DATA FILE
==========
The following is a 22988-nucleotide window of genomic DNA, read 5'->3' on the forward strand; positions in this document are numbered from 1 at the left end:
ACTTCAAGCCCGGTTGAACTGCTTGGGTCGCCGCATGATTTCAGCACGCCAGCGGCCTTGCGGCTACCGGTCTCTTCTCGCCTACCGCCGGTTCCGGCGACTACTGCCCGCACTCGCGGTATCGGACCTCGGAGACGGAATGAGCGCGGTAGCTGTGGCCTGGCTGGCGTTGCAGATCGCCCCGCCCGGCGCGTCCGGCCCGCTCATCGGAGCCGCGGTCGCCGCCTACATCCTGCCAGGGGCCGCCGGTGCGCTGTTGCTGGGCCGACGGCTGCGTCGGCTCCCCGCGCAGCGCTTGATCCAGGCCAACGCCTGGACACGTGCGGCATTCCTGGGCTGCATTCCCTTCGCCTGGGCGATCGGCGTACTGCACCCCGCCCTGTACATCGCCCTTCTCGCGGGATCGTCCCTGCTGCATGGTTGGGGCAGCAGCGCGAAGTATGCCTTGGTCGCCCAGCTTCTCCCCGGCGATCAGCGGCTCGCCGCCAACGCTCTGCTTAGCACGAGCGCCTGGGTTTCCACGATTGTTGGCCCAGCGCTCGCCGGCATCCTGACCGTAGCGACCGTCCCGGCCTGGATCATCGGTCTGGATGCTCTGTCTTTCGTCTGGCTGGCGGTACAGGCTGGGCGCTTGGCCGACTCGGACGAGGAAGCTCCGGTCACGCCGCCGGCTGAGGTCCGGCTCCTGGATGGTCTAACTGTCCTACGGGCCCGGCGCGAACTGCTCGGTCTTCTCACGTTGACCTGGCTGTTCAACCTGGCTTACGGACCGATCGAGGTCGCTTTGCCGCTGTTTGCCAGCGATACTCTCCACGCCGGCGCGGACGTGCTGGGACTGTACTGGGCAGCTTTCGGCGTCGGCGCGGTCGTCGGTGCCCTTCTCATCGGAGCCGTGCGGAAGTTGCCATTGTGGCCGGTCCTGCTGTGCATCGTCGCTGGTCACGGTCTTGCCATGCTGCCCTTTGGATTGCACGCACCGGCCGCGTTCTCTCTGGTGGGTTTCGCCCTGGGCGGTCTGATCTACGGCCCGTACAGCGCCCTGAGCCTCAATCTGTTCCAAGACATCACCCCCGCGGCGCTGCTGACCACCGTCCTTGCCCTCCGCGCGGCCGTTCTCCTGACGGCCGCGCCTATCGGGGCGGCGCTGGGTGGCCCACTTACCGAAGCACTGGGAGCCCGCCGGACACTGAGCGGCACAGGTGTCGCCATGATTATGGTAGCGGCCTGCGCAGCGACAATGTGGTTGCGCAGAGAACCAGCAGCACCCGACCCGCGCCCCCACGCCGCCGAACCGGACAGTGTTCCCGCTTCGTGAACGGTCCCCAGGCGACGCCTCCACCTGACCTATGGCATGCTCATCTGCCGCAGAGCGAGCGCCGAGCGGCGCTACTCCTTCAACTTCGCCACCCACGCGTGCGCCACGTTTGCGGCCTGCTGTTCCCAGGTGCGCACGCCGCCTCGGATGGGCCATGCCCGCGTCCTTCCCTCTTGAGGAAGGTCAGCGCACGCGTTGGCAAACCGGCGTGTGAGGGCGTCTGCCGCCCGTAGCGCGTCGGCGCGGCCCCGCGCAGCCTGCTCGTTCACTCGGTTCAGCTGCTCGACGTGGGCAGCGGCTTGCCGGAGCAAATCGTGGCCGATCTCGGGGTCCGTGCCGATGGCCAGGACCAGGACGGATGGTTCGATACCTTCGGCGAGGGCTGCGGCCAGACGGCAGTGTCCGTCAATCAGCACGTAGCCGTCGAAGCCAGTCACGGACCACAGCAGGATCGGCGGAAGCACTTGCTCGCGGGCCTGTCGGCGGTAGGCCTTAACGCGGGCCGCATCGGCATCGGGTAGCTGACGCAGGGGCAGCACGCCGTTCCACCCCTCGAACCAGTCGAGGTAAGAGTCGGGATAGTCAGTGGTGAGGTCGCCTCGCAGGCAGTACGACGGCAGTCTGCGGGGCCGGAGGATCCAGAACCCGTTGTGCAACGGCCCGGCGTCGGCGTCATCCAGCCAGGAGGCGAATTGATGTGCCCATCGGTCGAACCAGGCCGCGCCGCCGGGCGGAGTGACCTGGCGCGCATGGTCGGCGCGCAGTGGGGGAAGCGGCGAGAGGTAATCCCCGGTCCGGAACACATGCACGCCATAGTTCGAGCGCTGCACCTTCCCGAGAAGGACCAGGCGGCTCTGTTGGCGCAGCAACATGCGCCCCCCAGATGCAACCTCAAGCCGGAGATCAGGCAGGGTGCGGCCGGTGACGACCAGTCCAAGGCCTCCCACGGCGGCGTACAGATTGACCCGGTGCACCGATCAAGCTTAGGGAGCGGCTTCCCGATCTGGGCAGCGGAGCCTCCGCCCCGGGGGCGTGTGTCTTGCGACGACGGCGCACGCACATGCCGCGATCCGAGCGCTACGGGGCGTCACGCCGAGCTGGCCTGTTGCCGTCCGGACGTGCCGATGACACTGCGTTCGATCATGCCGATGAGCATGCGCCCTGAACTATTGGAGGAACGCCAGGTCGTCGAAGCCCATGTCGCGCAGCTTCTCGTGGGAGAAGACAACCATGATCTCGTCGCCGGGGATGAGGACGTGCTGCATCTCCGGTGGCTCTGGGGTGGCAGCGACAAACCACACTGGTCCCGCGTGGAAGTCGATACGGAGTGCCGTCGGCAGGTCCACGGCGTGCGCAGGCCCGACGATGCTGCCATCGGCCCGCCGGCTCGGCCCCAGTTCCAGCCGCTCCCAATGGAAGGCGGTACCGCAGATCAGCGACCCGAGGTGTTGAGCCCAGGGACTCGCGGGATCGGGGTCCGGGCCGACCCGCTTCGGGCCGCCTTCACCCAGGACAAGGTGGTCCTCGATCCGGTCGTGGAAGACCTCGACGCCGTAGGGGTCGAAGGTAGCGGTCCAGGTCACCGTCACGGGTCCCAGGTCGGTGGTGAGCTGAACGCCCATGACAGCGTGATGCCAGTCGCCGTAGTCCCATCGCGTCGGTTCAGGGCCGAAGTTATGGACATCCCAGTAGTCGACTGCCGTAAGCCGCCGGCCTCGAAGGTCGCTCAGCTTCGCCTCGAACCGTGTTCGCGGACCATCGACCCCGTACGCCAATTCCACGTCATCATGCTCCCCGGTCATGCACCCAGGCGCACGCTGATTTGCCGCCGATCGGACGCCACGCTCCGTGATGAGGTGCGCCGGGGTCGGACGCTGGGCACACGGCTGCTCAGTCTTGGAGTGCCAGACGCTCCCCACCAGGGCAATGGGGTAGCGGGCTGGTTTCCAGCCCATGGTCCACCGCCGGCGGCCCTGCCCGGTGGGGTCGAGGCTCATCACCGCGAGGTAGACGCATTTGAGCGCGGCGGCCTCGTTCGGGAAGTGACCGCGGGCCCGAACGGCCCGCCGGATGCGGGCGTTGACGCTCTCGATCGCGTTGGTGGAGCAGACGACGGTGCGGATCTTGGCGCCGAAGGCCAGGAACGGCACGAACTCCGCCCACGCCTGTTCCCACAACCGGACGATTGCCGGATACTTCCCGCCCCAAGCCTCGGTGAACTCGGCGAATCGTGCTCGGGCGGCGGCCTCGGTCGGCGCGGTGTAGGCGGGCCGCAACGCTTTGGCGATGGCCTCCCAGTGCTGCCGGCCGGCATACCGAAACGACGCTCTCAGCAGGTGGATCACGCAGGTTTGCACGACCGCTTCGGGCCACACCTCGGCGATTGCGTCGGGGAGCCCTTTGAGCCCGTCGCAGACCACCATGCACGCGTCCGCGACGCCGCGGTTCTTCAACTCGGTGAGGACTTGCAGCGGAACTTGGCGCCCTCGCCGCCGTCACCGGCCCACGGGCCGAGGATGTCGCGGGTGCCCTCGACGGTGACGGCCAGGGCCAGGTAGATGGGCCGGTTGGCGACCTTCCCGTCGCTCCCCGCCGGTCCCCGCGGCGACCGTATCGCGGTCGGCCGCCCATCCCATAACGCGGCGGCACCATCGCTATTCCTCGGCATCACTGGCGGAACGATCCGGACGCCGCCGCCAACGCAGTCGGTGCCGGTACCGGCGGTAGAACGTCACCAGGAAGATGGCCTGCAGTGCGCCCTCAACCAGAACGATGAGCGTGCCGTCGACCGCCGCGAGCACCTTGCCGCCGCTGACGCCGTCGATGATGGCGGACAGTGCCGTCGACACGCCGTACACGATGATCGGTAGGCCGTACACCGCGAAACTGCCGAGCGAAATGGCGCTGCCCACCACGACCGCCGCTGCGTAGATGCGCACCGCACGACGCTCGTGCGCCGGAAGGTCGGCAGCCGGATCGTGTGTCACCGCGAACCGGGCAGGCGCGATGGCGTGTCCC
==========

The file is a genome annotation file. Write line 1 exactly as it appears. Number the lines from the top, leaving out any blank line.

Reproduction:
The following is a 22988-nucleotide window of genomic DNA, read 5'->3' on the forward strand; positions in this document are numbered from 1 at the left end: